New parents gain support, guidance from garrison
March 11, 2013
- "Even if you already have four kids, there are always new things to learn."
- "We encourage both parents to come to all our classes because it's not new mother support, it's new parent support."
HOHENFELS, Germany -- Becoming a parent can be an exciting and rewarding experience, but it is not without its challenges. Add in the demands of the military lifestyle and the prospect of giving birth in a foreign country, and it can become downright scary.
The New Parent Support Program (NPSP) is designed to help new parents with children up to 4 years of age face these challenges. With registered nurses and licensed social workers on staff, the NPSP provides tips and innovative parenting tools, as well as the most up to date research available on the health and development of infants.
"One of the biggest questions here is 'What do I do when I'm having a baby in German?'" said Summer Mack, NPSP home visitor.
With no OB/GYN services at the Hohenfels Health Clinic, pregnant women must seek services on the economy. In partnership with the clinic, NPSP arranges hospital visits and helps with paperwork.
NPSP also provides classes on childbirth and delivery, preparing parents for the physical changes that occur during pregnancy and offering diet and exercise tips for a healthy pregnancy. Other classes include infant massage and breast feeding basics.
"Breast-feeding can save a family up to $1,200 a year, and it's a really big bonding activity between the mother and her baby," Mack said.
Fathers can help in breast-feeding as well, Mack said. Not only can they provide emotional and physical support, but they can learn to identify when the infant has achieved a good latch and communicate this to the mother who may be unable to see for herself.
"We encourage both parents to come to all our classes because it's not new mother support, it's new parent support," said Mack.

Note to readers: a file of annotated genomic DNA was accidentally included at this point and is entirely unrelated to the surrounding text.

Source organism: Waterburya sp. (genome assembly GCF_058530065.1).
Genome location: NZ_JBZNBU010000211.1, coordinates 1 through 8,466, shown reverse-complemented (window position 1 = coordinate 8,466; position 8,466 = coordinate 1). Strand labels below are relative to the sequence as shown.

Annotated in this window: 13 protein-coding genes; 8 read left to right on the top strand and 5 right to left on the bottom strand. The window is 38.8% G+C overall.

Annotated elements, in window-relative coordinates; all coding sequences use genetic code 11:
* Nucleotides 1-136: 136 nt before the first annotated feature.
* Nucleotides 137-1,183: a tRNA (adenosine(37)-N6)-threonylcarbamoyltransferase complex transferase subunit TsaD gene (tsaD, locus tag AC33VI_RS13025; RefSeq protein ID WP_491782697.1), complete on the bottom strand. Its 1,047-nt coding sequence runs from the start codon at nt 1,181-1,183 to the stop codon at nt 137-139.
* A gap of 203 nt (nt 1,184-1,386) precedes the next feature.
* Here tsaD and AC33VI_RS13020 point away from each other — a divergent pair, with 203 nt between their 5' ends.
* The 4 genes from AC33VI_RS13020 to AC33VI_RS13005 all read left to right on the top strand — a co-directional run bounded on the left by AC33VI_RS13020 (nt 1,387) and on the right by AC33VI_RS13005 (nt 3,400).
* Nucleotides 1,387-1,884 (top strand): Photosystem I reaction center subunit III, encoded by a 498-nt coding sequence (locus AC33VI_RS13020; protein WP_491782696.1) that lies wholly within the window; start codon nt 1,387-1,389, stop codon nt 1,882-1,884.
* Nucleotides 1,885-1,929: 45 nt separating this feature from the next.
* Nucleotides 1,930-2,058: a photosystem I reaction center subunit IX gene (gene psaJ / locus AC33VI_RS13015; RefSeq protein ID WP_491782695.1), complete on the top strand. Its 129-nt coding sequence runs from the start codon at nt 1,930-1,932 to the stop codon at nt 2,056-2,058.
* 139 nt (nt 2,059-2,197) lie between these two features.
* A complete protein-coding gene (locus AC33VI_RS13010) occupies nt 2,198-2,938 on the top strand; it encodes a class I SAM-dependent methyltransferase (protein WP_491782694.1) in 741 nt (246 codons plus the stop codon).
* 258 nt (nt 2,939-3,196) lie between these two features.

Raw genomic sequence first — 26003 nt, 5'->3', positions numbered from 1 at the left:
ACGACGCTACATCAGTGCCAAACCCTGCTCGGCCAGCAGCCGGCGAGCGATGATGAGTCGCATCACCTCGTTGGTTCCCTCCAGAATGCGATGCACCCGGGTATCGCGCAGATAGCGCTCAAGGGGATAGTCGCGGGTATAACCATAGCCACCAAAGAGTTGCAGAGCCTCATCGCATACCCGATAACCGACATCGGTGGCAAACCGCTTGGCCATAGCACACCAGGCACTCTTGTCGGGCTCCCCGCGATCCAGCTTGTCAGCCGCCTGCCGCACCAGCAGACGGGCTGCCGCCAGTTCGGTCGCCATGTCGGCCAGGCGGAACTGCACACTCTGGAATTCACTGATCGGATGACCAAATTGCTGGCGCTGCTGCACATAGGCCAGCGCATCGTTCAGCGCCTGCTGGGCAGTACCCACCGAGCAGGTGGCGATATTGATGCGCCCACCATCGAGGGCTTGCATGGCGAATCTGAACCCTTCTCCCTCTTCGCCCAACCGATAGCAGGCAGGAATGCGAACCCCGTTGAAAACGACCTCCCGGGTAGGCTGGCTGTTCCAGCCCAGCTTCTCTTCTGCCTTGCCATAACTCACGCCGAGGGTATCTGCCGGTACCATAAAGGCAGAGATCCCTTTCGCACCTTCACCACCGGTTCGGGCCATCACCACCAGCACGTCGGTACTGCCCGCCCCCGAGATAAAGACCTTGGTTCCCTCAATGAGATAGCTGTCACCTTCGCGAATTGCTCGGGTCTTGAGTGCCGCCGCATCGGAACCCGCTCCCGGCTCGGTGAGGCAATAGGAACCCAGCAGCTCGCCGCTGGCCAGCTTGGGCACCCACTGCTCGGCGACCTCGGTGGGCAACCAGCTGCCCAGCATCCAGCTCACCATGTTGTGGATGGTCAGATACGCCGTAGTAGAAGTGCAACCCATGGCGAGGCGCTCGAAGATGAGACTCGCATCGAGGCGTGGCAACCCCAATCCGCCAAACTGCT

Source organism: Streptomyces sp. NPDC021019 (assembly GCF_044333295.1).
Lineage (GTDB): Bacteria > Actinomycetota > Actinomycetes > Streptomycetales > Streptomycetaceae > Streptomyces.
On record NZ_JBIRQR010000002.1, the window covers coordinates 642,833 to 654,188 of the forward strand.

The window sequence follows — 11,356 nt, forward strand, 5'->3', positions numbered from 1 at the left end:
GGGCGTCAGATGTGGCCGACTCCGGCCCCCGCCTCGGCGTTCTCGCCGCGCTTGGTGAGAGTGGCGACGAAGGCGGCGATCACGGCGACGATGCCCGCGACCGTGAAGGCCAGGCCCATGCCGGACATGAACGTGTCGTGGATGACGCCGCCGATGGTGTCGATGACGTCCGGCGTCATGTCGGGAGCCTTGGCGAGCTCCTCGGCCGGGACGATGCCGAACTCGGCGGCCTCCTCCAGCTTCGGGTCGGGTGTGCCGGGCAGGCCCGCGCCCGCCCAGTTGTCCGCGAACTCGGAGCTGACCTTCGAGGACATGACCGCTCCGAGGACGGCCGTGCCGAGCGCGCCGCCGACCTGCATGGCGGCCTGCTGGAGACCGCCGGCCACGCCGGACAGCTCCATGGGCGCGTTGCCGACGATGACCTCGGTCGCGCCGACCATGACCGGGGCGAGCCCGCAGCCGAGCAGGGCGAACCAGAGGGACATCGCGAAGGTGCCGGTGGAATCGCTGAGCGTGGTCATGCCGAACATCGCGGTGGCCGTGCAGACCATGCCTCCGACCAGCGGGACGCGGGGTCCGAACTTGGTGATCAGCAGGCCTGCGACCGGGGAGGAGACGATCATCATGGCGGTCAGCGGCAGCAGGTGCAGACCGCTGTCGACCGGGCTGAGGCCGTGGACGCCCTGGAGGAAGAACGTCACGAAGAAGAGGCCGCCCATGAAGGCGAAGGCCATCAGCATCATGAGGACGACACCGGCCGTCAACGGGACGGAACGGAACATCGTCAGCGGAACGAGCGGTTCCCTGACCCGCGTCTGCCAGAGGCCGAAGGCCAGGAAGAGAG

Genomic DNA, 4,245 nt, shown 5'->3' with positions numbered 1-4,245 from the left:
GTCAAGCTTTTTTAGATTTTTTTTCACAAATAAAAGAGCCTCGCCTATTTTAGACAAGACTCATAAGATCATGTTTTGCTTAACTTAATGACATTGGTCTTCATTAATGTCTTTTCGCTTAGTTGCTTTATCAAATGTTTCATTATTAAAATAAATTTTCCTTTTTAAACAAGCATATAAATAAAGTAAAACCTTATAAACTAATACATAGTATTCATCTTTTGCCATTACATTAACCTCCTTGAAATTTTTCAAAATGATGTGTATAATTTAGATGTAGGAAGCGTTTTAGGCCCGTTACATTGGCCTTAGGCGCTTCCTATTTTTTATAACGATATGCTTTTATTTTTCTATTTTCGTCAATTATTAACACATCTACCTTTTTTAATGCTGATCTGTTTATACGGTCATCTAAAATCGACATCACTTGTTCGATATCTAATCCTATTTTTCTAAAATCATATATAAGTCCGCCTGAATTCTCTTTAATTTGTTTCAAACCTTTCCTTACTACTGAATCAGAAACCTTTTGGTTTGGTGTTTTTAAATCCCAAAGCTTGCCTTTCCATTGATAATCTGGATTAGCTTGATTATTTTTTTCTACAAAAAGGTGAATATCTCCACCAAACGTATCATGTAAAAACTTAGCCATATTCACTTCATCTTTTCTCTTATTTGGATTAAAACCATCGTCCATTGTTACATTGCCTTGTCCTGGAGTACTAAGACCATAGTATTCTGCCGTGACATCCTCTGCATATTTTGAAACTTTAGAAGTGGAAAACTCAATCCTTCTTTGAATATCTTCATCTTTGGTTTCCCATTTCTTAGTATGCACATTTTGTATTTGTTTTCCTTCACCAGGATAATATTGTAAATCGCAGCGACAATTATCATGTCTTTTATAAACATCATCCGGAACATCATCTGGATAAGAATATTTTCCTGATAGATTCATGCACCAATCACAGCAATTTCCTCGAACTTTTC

"There's a big role for dads to play, and we've gotten really good support from command to allow them time to come to the classes," Mack added.
In some cases, when schedules simply can't be adjusted, Mack said they've even held private classes or arranged after-hour visits.
NPSP doesn't stop at birth; the program continues to support parents till their child reaches the age of 4.
"Even if you have one child who is 12, as long as you have one under 4, we can provide services," said Mack. "And it's still beneficial to the whole family."
The NPSP provides many services right in clients' homes, alleviating the added stress of traveling to classes with an infant.
"A lot of times women just want to know 'Is this normal?'" said Mack. "So we come into the homes and we talk about things. We talk about brain development, what to look for, things they could be doing with their infant."
Viola Harrison began using NPSP when her son, Benjamin, was 3 months old.
"Benjamin is my first child. I never baby-sat other kids, I don't have any siblings, so he is my only experience. Summer (Mack) helped me a lot," Harrison said.
"She helped me through his teething stage, food stages, what kind of games I could play with him. She even helped me when we flew to Florida for the first time, things like what I needed to take on the plane, how I can soothe him if there's something wrong. I don't know what I'd have done without her," said Harrison.
"She's always introducing me to new stuff," Harrison added. "Even if you already have four kids, there are always new things to learn."
"A lot of times we get moms with toddlers because toddlers can be a really challenging age with temper tantrums and things, so we helps moms work on ways to handle them," said Mack.
Mack said they discuss various discipline techniques with parents.
"It's always good to have more tools in your toolbox," Mack explained. "We all have backgrounds, we only know what we know, so sometimes we need other people give some encouragement, open new doors and say 'maybe you could try it this way.'"
As licensed social workers, Mack said they sometimes dabble in marital conflicts as well.
"A baby is a good thing, but it can add a lot of stress to a marriage, so we can try and help them resolve any issues," she said.
Mack said that the home visits can also help them identify other challenges couples may be facing and allows them to direct parents to the proper services.
"If you're struggling financially, that's going to affect you as parents, so we may try to hook them up with financial services," she said. "Or maybe they need new winter tires and they don't have the money, so we'll direct them to AER (Army Emergency Relief.)"
In addition, Hohenfels is the only post that offers 20 hours of free respite care per month to their parents.
"That's a free service we provide so that you can go to a doctor appointment without your kids, or you can have lunch with your husband without your kids. You have the opportunity to do things and get out and be a part of your community, and we're providing a safe place for your child to go," said Mack.
Ultimately, the NPSP aims at providing new parents with the tools to provide a nurturing environment for their children.
"I don't know anybody who doesn't want to be a better parent," said Mack. "So whether you came to us through command or you came to us on your own -- awesome -- because we're only going to work on improving on how you are as a parent."